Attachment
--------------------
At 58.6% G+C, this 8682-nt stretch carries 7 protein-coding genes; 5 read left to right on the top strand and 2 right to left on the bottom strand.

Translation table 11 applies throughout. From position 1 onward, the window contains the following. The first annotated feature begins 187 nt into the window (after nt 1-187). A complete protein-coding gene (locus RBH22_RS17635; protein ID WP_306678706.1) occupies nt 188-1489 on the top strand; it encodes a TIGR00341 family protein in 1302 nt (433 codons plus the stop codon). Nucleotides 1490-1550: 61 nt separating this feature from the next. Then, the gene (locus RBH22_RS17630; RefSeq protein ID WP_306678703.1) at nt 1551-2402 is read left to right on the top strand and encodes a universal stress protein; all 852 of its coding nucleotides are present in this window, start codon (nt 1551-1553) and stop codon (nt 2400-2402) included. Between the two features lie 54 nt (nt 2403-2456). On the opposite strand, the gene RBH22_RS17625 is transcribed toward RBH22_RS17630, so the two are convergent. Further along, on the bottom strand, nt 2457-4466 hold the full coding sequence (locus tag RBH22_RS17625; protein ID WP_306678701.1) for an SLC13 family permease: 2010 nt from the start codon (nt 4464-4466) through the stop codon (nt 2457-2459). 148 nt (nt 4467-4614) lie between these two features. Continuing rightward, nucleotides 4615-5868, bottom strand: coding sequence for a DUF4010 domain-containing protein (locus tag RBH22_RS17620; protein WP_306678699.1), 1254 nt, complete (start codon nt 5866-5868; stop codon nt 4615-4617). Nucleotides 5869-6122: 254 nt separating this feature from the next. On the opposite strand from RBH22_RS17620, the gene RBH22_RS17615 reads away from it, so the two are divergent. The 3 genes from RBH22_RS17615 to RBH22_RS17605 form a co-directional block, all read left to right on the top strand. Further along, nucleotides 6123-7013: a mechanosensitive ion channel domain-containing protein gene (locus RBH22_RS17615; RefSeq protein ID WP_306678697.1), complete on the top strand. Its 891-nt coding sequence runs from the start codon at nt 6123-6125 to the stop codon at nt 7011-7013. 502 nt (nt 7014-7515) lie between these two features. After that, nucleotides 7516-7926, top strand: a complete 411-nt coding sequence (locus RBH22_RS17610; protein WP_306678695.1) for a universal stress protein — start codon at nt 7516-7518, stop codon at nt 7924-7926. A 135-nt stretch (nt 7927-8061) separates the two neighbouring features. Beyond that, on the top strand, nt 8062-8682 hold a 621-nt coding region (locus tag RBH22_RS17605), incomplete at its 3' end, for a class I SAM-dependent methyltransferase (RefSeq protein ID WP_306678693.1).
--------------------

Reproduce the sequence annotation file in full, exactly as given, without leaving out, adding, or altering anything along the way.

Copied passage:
At 58.6% G+C, this 8682-nt stretch carries 7 protein-coding genes; 5 read left to right on the top strand and 2 right to left on the bottom strand.

Translation table 11 applies throughout. From position 1 onward, the window contains the following. The first annotated feature begins 187 nt into the window (after nt 1-187). A complete protein-coding gene (locus RBH22_RS17635; protein ID WP_306678706.1) occupies nt 188-1489 on the top strand; it encodes a TIGR00341 family protein in 1302 nt (433 codons plus the stop codon). Nucleotides 1490-1550: 61 nt separating this feature from the next. Then, the gene (locus RBH22_RS17630; RefSeq protein ID WP_306678703.1) at nt 1551-2402 is read left to right on the top strand and encodes a universal stress protein; all 852 of its coding nucleotides are present in this window, start codon (nt 1551-1553) and stop codon (nt 2400-2402) included. Between the two features lie 54 nt (nt 2403-2456). On the opposite strand, the gene RBH22_RS17625 is transcribed toward RBH22_RS17630, so the two are convergent. Further along, on the bottom strand, nt 2457-4466 hold the full coding sequence (locus tag RBH22_RS17625; protein ID WP_306678701.1) for an SLC13 family permease: 2010 nt from the start codon (nt 4464-4466) through the stop codon (nt 2457-2459). 148 nt (nt 4467-4614) lie between these two features. Continuing rightward, nucleotides 4615-5868, bottom strand: coding sequence for a DUF4010 domain-containing protein (locus tag RBH22_RS17620; protein WP_306678699.1), 1254 nt, complete (start codon nt 5866-5868; stop codon nt 4615-4617). Nucleotides 5869-6122: 254 nt separating this feature from the next. On the opposite strand from RBH22_RS17620, the gene RBH22_RS17615 reads away from it, so the two are divergent. The 3 genes from RBH22_RS17615 to RBH22_RS17605 form a co-directional block, all read left to right on the top strand. Further along, nucleotides 6123-7013: a mechanosensitive ion channel domain-containing protein gene (locus RBH22_RS17615; RefSeq protein ID WP_306678697.1), complete on the top strand. Its 891-nt coding sequence runs from the start codon at nt 6123-6125 to the stop codon at nt 7011-7013. 502 nt (nt 7014-7515) lie between these two features. After that, nucleotides 7516-7926, top strand: a complete 411-nt coding sequence (locus RBH22_RS17610; protein WP_306678695.1) for a universal stress protein — start codon at nt 7516-7518, stop codon at nt 7924-7926. A 135-nt stretch (nt 7927-8061) separates the two neighbouring features. Beyond that, on the top strand, nt 8062-8682 hold a 621-nt coding region (locus tag RBH22_RS17605), incomplete at its 3' end, for a class I SAM-dependent methyltransferase (RefSeq protein ID WP_306678693.1).